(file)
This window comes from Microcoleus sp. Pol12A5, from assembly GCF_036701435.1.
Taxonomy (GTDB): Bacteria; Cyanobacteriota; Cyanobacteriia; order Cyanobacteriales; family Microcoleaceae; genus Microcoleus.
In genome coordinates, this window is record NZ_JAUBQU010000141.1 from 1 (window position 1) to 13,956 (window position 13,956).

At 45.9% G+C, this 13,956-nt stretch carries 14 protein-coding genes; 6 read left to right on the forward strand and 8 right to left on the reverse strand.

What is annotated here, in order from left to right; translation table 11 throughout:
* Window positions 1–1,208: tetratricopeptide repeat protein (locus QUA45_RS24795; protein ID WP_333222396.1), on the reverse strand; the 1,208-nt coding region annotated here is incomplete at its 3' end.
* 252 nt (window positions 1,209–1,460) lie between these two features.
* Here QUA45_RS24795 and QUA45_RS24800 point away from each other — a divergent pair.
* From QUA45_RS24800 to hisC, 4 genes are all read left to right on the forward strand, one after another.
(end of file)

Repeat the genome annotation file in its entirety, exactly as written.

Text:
This window comes from Microcoleus sp. Pol12A5, from assembly GCF_036701435.1.
Taxonomy (GTDB): Bacteria; Cyanobacteriota; Cyanobacteriia; order Cyanobacteriales; family Microcoleaceae; genus Microcoleus.
In genome coordinates, this window is record NZ_JAUBQU010000141.1 from 1 (window position 1) to 13,956 (window position 13,956).

At 45.9% G+C, this 13,956-nt stretch carries 14 protein-coding genes; 6 read left to right on the forward strand and 8 right to left on the reverse strand.

What is annotated here, in order from left to right; translation table 11 throughout:
* Window positions 1–1,208: tetratricopeptide repeat protein (locus QUA45_RS24795; protein ID WP_333222396.1), on the reverse strand; the 1,208-nt coding region annotated here is incomplete at its 3' end.
* 252 nt (window positions 1,209–1,460) lie between these two features.
* Here QUA45_RS24795 and QUA45_RS24800 point away from each other — a divergent pair.
* From QUA45_RS24800 to hisC, 4 genes are all read left to right on the forward strand, one after another.